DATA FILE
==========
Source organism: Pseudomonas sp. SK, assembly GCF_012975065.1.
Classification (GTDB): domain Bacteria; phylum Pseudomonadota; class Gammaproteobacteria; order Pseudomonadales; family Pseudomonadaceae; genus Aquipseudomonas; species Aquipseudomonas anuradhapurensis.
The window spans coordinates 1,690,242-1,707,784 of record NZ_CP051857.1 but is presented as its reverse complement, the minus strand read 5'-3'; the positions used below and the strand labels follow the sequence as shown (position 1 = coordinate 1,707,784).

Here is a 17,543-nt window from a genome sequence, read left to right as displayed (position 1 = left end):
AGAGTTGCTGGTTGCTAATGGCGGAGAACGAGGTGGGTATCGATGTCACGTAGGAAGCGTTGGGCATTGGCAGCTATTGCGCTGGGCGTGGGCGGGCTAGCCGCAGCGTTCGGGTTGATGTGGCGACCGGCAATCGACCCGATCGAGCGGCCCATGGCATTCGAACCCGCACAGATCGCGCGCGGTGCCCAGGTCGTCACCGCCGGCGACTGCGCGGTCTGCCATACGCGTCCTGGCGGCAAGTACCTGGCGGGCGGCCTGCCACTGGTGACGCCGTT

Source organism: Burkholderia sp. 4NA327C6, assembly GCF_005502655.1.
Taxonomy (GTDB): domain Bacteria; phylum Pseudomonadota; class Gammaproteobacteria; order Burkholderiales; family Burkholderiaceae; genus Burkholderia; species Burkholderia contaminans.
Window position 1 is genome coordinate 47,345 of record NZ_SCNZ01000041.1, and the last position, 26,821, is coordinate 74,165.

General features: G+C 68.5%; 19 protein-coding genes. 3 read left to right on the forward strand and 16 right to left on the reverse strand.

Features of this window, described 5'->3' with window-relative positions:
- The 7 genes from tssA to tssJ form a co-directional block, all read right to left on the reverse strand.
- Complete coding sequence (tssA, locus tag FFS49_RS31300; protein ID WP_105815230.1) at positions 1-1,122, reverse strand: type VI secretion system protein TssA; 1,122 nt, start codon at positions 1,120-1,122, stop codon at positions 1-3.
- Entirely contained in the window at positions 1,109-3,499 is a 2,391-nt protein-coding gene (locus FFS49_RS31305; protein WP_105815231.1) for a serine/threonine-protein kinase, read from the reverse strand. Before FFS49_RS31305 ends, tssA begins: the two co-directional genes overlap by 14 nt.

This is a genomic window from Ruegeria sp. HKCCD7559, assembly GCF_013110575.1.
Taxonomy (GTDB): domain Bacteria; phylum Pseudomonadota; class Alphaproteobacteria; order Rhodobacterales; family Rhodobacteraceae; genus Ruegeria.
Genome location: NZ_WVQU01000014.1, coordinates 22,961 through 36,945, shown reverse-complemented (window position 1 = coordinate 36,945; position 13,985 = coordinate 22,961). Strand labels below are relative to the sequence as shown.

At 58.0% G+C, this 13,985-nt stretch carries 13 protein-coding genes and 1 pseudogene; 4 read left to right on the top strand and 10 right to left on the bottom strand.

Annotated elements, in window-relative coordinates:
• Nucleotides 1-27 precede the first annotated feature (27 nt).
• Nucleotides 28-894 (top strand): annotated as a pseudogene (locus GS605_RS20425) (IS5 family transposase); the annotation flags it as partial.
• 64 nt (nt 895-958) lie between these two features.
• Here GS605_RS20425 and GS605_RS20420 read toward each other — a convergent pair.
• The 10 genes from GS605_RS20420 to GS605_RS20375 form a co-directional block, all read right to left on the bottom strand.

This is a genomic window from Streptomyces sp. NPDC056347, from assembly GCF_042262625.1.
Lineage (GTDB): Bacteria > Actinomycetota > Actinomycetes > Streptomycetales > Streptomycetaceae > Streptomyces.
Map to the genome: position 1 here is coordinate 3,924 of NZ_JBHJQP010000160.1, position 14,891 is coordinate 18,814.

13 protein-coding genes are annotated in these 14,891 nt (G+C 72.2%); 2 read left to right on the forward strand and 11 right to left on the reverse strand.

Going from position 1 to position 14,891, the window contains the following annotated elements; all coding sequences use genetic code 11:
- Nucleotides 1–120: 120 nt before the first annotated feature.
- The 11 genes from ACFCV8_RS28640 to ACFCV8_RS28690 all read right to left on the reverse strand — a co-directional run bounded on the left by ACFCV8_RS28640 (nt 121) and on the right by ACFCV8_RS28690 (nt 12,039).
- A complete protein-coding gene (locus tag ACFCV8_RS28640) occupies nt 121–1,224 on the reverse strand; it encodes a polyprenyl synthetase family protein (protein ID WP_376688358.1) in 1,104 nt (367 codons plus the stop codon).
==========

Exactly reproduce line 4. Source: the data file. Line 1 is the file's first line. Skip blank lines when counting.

Here is a 17,543-nt window from a genome sequence, read left to right as displayed (position 1 = left end):